Home » Archives for December 2017

Month: December 2017

December 30, 2017

1) People

Making Mentoring Work at Your Company

Want to create common ground and expand everybody’s skillsets across a multi-generational workforce? Put a twist on traditional mentoring programs by having younger, less-experienced workers mentor older employees (instead of the other way around). According to GrowthPlay co-founder Amy Dordek Dolinsky and managing director Tracey Wik, these are just some of the benefits of implementing a “reverse mentoring” program. Listen to this interview with Dolinsky and Wik to hear the rest.
by Frank Kalman on Talent Economy


2) Strategy

Finding Your Company’s Second Act

Ten years after launching its DVD mail-delivery service business, Netflix introduced Internet-based movie delivery, long before broadband speed was ready for it. Critics accused the business of cannibalizing its own revenue, but CEO Reed Hastings knew that thinking beyond the company’s first great idea was the only way to survive. Twenty years after its 1997 debut, Netflix continues to thrive with the latest iteration of its platform. Here’s how investing in a product architecture that can flex to meet market demand can lead to second-act success.
by Larry Downes and Paul Nunes on Harvard Business Review


3) Execution

28 Ways to Get Your Business Media Attention

Attracting media attention for your business can be an art in itself. Catch the right journalist’s eye by focusing on these key tips: 1) Pinpoint outlets that best match the audience for your business, 2) get your pitch to the right person by using online media contact forms, 3) provide a press release that includes everything a reporter needs to draft a story (such as product info, social media profile links, logos and images, etc.), and 4) engage directly with outlets via their Twitter, Facebook, and blog accounts.
by Joshua Sophy on Small Business Trends


4) Cash

Reducing Human Error in Capital Decision-Making

According to Deloitte research, more than 60 percent of finance executives say they lack confidence in their organization’s ability to optimally allocate capital. Considering the fact that people typically decide how capital will be used within a business, this statistic isn’t that surprising: Both human error and unconscious bias often play a role. But what if you could head off such mistakes by learning how to identify bias? Here’s how understanding behavioral science can improve your company’s financial outcomes.
by Charles Alsdorf, Timothy Murphy, and Val Srinivas on Deloitte Insights

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December 23, 2017

1) People

How to Build a Successful Team

Want to lay the groundwork for a highly productive team within a culture of mutual trust and respect? Start by hiring the right people and giving them autonomy to complete tasks and make decisions within their roles. But keep your hands on the wheel. Step in to provide guidance, set goals, map progress, share metrics, and model appropriate behavior. By making sure that everyone on the team consistently receives the same information and direction, you’ll foster a strong sense of community and combat an “us vs. them” mindset.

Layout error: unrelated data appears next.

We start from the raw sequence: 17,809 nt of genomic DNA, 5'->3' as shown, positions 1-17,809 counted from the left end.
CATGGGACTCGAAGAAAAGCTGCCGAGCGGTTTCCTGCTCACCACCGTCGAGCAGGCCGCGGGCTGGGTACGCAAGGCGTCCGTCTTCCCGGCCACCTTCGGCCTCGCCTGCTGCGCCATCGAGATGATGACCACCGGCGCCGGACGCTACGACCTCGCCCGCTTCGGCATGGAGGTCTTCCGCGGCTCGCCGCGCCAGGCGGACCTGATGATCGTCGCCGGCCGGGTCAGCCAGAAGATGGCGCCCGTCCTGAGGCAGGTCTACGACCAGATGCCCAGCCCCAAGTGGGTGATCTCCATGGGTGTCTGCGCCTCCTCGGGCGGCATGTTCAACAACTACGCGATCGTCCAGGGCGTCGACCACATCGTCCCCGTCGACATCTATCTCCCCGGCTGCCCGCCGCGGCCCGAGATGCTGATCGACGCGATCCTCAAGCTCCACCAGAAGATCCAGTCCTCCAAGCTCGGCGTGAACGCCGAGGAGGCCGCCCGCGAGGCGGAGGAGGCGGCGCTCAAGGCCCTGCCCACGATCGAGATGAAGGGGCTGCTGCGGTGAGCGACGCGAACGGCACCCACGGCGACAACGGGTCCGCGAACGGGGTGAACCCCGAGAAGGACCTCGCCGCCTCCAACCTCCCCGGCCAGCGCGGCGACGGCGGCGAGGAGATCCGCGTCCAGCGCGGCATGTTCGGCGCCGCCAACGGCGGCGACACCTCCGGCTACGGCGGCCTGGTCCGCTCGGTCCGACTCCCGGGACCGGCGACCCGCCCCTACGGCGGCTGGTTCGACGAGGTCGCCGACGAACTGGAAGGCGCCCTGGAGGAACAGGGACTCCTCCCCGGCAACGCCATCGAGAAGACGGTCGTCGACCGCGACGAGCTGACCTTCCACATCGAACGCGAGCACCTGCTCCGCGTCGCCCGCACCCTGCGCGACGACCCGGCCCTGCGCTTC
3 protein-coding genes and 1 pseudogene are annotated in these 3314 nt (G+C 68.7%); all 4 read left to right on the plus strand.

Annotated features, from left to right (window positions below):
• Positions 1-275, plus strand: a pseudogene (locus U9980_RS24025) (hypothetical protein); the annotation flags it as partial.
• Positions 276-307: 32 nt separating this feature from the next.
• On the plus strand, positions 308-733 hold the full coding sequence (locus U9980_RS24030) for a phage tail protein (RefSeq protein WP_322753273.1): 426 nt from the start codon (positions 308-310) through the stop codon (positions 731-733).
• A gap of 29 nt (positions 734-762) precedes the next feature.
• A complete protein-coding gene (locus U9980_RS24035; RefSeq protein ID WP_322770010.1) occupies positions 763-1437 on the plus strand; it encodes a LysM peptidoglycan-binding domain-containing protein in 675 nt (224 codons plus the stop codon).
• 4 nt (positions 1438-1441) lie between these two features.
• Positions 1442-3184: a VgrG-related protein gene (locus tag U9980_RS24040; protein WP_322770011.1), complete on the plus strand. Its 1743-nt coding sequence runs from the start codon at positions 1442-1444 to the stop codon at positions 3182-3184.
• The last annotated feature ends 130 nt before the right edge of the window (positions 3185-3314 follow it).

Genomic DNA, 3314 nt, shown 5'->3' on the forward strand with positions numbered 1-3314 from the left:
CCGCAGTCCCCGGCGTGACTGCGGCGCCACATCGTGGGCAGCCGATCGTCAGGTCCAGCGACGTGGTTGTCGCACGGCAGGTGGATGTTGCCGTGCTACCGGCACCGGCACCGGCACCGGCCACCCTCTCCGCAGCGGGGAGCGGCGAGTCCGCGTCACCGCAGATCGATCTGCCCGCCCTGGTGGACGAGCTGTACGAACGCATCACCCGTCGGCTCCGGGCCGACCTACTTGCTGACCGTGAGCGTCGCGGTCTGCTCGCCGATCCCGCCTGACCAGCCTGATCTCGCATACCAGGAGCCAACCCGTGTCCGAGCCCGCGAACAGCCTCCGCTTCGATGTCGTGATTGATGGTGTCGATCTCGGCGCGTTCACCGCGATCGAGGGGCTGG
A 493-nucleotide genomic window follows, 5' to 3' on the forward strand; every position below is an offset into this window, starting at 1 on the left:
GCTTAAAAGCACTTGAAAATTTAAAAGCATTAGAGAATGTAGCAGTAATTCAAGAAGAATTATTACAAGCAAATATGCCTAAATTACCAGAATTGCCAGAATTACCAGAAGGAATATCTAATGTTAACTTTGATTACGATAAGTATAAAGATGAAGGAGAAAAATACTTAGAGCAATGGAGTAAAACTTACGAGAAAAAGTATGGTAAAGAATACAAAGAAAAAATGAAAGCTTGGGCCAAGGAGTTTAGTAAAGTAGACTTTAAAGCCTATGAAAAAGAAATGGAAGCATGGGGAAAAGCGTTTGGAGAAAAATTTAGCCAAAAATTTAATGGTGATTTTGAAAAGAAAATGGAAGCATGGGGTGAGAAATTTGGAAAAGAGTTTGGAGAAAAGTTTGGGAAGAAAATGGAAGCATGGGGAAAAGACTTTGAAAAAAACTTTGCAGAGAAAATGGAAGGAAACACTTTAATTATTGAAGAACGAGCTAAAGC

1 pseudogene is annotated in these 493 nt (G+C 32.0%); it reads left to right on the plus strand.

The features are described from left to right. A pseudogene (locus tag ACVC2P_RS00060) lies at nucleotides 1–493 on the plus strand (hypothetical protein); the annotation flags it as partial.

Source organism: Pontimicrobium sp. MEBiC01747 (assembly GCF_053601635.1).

by Adam Bryant on the New York Times


2) Strategy

Why Some Companies Are Re-embracing Vertical Integration

These days, many owners and CEOs are approaching their businesses in one of two ways: either by focusing on core competencies and outsourcing the rest, or by owning the business up and down the supply chain. While adopting vertical integration could save your company money, allow it to retain control, and reduce its risk level, the value of these benefits varies by industry and can be difficult to measure. See what the costs and benefits might be for your particular industry, and whether it could make sense for your business.
by Rose Jacobs on Chicago Booth Review


3) Execution

Why You Should Consider This the Season of Incentives

U.S. companies spend more than $800 billion on salesforce compensation every year. To make sure your incentive plan truly inspires, match the incentive to the desired sales behavior. Clearly communicate exactly what you expect from your sales team and explain how they will be compensated. Then, use analytics to track their progress against goals. Share any data results in a timely manner so they can make course corrections. Throughout the year, review your incentive plan to make sure it still aligns with the needs of the business.
by Claudio Garcia on the Business Journals


4) Cash

United States Economic Forecast, 4th Quarter 2017

To predict future economic shifts, this detailed report looks at longer-term trends, considers the potential impacts of Trump administration policies and congressional action on the U.S. economy, and forecasts what’s ahead for the housing, consumer spending, and business investment sectors, as well as financial and labor markets. Consider these trends during ongoing business planning. Despite the current debates on taxes, trade, and more, the report predicts that few dramatic changes are on the horizon.
by Dr. Daniel Bachman and Rumki Majumdar on Deloitte Insights

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December 16, 2017

1) People

Jobs Report’s Strong Demand May Not Be Lasting

Did you know that the unemployment rate is at a 17-year low, the demand for workers remains high in certain sectors, and the number of Baby Boomers leaving the workforce is being nicely offset by fresh workers? This is just some of the good news shared in the U.S. Labor Department’s recent unemployment report. What’s not so great? Companies of all sizes continue to face one significant challenge: They’re having trouble finding workers with the right talents and skillsets.
by Danielle DiMartino Booth on Bloomberg


2) Strategy

The Neuroscience of Strategic Leadership

Managers who want to build their leadership acumen have everything they need inside their own brains, according to neuroscience research. All it takes is enough dedication to form a habit of mindfulness. Here’s how it works: Focus your attention on the messages that erupt in your brain during moments of stress. These messages present distorted perspectives of reality. Train yourself to reframe them and construct alternative ways of looking at a situation and you’ll open the door to constructive, strategic thought.
by Jeffrey Schwartz, Josie Thomson, and Art Kleiner on strategy+business